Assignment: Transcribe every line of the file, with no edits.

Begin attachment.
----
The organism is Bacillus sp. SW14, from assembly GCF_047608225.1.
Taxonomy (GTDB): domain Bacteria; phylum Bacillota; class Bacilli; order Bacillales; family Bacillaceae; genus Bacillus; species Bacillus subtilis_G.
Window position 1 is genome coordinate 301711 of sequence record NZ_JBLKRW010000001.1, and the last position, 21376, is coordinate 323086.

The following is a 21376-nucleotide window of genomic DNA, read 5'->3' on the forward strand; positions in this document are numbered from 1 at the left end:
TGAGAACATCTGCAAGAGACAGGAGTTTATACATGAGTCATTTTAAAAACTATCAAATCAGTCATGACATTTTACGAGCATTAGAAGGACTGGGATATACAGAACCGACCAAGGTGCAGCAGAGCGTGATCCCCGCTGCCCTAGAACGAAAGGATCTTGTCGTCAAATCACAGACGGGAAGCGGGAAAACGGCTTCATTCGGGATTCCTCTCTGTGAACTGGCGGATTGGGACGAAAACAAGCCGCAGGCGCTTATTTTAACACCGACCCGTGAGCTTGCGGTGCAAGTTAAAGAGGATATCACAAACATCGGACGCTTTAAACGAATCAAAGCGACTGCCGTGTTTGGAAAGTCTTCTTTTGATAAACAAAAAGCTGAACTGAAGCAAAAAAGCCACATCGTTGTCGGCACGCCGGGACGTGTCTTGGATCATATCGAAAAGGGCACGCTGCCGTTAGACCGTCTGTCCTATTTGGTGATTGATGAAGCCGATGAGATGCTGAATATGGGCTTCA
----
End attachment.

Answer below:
The organism is Bacillus sp. SW14, from assembly GCF_047608225.1.
Taxonomy (GTDB): domain Bacteria; phylum Bacillota; class Bacilli; order Bacillales; family Bacillaceae; genus Bacillus; species Bacillus subtilis_G.
Window position 1 is genome coordinate 301711 of sequence record NZ_JBLKRW010000001.1, and the last position, 21376, is coordinate 323086.

The following is a 21376-nucleotide window of genomic DNA, read 5'->3' on the forward strand; positions in this document are numbered from 1 at the left end:
TGAGAACATCTGCAAGAGACAGGAGTTTATACATGAGTCATTTTAAAAACTATCAAATCAGTCATGACATTTTACGAGCATTAGAAGGACTGGGATATACAGAACCGACCAAGGTGCAGCAGAGCGTGATCCCCGCTGCCCTAGAACGAAAGGATCTTGTCGTCAAATCACAGACGGGAAGCGGGAAAACGGCTTCATTCGGGATTCCTCTCTGTGAACTGGCGGATTGGGACGAAAACAAGCCGCAGGCGCTTATTTTAACACCGACCCGTGAGCTTGCGGTGCAAGTTAAAGAGGATATCACAAACATCGGACGCTTTAAACGAATCAAAGCGACTGCCGTGTTTGGAAAGTCTTCTTTTGATAAACAAAAAGCTGAACTGAAGCAAAAAAGCCACATCGTTGTCGGCACGCCGGGACGTGTCTTGGATCATATCGAAAAGGGCACGCTGCCGTTAGACCGTCTGTCCTATTTGGTGATTGATGAAGCCGATGAGATGCTGAATATGGGCTTCA